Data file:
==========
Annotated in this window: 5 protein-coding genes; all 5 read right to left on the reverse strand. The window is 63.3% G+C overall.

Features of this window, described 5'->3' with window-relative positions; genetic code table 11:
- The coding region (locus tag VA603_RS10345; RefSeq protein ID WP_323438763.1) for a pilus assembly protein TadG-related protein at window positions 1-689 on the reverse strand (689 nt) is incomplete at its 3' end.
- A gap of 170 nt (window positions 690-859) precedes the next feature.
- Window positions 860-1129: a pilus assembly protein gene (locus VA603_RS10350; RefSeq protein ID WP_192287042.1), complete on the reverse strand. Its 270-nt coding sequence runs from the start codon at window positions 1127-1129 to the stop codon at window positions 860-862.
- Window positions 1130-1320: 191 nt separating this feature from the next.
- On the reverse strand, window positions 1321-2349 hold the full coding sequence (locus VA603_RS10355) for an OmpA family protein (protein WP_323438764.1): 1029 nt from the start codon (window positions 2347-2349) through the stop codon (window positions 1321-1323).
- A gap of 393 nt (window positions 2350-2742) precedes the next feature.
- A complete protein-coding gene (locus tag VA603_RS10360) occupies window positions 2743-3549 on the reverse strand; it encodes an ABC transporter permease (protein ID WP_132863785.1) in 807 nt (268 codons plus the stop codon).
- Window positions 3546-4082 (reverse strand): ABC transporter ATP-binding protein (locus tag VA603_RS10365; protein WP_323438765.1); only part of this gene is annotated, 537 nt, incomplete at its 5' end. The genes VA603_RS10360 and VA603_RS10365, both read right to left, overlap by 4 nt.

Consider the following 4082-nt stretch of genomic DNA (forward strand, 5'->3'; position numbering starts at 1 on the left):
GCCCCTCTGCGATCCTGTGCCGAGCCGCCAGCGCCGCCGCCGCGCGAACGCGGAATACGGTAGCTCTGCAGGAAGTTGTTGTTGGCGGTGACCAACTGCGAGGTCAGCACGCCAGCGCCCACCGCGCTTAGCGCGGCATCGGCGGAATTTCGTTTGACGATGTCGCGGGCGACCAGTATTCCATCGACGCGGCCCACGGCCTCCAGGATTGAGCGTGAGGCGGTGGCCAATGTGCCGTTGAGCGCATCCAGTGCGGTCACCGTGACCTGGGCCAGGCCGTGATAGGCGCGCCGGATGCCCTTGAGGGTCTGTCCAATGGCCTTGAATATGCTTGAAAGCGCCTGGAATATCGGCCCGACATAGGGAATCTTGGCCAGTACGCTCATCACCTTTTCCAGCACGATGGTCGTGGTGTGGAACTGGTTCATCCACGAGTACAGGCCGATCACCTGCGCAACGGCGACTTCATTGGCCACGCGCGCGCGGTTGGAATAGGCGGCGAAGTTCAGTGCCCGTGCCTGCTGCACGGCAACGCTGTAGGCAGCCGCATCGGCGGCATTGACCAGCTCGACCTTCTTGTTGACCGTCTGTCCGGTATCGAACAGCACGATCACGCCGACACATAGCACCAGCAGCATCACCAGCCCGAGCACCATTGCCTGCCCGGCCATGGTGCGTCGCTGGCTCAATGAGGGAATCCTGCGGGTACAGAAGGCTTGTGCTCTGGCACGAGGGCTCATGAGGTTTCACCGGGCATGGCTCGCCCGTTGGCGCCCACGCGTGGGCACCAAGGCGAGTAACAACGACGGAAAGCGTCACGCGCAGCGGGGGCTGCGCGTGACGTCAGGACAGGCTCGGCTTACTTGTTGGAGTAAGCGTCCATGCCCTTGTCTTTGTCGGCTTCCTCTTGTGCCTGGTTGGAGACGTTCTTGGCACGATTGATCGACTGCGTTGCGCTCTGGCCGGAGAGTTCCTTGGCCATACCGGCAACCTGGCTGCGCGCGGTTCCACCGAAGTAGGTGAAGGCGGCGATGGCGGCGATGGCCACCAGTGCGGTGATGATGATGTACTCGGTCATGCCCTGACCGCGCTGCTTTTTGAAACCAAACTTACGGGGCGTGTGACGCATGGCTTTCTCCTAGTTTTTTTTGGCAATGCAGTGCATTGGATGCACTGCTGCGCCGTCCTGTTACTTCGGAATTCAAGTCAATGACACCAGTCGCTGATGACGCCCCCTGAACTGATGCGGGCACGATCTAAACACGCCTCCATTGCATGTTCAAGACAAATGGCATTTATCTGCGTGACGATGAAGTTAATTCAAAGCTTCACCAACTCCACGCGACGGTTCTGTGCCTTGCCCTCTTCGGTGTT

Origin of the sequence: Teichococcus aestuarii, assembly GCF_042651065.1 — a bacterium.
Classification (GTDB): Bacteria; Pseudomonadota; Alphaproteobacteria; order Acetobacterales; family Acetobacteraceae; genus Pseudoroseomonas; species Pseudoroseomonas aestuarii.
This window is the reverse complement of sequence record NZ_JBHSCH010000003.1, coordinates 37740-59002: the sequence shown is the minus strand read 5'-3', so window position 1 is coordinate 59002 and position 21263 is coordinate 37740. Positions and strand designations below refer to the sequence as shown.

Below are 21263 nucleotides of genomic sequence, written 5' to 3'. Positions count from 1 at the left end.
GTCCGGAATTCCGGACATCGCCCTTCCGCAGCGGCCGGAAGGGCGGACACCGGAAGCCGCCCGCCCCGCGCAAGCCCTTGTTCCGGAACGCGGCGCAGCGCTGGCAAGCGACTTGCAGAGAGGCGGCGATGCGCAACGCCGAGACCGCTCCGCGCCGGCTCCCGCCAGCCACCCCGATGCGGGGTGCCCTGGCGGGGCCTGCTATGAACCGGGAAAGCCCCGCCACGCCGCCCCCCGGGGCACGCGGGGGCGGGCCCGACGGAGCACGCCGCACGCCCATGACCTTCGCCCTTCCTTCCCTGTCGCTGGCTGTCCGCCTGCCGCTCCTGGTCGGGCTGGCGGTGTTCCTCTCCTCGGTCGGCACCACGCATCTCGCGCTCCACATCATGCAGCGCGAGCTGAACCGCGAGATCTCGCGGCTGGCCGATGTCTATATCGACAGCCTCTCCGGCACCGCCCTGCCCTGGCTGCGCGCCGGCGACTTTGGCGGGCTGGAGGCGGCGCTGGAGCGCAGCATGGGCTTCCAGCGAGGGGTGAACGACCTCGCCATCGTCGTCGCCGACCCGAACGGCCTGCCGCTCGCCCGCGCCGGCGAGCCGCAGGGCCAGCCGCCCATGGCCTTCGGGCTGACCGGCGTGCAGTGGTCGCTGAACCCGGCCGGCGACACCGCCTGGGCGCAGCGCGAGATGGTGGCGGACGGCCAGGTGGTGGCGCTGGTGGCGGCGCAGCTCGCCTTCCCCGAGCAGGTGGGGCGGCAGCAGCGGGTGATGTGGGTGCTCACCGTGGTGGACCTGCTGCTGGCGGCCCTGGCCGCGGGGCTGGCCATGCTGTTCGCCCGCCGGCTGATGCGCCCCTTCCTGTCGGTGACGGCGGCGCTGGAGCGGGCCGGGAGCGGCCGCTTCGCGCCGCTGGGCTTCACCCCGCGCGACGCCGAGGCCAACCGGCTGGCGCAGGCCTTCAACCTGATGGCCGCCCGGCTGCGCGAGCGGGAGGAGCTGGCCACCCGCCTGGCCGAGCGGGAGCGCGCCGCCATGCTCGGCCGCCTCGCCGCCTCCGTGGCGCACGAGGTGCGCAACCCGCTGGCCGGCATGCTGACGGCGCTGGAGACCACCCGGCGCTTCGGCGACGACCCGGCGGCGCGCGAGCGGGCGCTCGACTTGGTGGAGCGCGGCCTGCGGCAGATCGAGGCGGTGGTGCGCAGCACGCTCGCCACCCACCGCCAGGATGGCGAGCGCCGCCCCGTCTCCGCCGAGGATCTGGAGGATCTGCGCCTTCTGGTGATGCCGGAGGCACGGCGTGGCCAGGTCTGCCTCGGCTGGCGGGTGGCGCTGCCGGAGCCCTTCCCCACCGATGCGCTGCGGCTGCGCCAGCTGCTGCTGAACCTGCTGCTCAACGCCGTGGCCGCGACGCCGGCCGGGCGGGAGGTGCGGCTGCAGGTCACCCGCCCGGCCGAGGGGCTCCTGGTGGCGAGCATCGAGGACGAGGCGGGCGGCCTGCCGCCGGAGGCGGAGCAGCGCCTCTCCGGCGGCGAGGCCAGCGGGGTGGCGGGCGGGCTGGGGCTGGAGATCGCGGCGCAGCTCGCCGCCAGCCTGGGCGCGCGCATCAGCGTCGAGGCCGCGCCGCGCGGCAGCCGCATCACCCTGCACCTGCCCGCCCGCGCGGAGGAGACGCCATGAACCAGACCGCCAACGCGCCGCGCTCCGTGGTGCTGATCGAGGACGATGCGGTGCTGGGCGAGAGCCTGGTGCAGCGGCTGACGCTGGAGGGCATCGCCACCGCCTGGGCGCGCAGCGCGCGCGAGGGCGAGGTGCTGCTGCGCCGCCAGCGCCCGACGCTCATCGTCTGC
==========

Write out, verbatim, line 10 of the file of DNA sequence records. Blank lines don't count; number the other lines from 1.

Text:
- Window positions 3546-4082 (reverse strand): ABC transporter ATP-binding protein (locus tag VA603_RS10365; protein WP_323438765.1); only part of this gene is annotated, 537 nt, incomplete at its 5' end. The genes VA603_RS10360 and VA603_RS10365, both read right to left, overlap by 4 nt.